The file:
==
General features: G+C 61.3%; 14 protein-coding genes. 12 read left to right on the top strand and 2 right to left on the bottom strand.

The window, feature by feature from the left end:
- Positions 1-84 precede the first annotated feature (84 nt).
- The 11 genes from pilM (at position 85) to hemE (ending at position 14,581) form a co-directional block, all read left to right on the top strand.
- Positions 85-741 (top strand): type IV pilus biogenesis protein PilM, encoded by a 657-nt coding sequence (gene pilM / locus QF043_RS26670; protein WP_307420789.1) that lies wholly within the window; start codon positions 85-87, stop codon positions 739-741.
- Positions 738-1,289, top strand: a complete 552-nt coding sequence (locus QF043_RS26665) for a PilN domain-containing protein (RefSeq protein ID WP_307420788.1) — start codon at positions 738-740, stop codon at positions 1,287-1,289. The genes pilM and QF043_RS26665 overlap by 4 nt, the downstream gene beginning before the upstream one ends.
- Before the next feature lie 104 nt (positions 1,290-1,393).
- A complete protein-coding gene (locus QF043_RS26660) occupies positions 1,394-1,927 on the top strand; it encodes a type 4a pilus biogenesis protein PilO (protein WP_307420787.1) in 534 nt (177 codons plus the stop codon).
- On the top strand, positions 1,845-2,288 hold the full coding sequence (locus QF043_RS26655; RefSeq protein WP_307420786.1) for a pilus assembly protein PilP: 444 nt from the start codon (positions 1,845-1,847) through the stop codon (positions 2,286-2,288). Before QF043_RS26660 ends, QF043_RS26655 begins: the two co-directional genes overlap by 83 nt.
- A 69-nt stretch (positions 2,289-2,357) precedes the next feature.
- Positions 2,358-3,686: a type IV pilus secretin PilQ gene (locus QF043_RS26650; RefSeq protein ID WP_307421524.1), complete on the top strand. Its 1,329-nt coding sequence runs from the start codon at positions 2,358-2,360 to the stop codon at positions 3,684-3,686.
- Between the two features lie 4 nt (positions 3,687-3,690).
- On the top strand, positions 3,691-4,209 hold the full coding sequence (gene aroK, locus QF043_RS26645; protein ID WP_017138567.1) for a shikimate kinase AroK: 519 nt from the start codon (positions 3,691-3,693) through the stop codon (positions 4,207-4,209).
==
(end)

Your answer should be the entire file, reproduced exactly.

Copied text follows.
General features: G+C 61.3%; 14 protein-coding genes. 12 read left to right on the top strand and 2 right to left on the bottom strand.

The window, feature by feature from the left end:
- Positions 1-84 precede the first annotated feature (84 nt).
- The 11 genes from pilM (at position 85) to hemE (ending at position 14,581) form a co-directional block, all read left to right on the top strand.
- Positions 85-741 (top strand): type IV pilus biogenesis protein PilM, encoded by a 657-nt coding sequence (gene pilM / locus QF043_RS26670; protein WP_307420789.1) that lies wholly within the window; start codon positions 85-87, stop codon positions 739-741.
- Positions 738-1,289, top strand: a complete 552-nt coding sequence (locus QF043_RS26665) for a PilN domain-containing protein (RefSeq protein ID WP_307420788.1) — start codon at positions 738-740, stop codon at positions 1,287-1,289. The genes pilM and QF043_RS26665 overlap by 4 nt, the downstream gene beginning before the upstream one ends.
- Before the next feature lie 104 nt (positions 1,290-1,393).
- A complete protein-coding gene (locus QF043_RS26660) occupies positions 1,394-1,927 on the top strand; it encodes a type 4a pilus biogenesis protein PilO (protein WP_307420787.1) in 534 nt (177 codons plus the stop codon).
- On the top strand, positions 1,845-2,288 hold the full coding sequence (locus QF043_RS26655; RefSeq protein WP_307420786.1) for a pilus assembly protein PilP: 444 nt from the start codon (positions 1,845-1,847) through the stop codon (positions 2,286-2,288). Before QF043_RS26660 ends, QF043_RS26655 begins: the two co-directional genes overlap by 83 nt.
- A 69-nt stretch (positions 2,289-2,357) precedes the next feature.
- Positions 2,358-3,686: a type IV pilus secretin PilQ gene (locus QF043_RS26650; RefSeq protein ID WP_307421524.1), complete on the top strand. Its 1,329-nt coding sequence runs from the start codon at positions 2,358-2,360 to the stop codon at positions 3,684-3,686.
- Between the two features lie 4 nt (positions 3,687-3,690).
- On the top strand, positions 3,691-4,209 hold the full coding sequence (gene aroK, locus QF043_RS26645; protein ID WP_017138567.1) for a shikimate kinase AroK: 519 nt from the start codon (positions 3,691-3,693) through the stop codon (positions 4,207-4,209).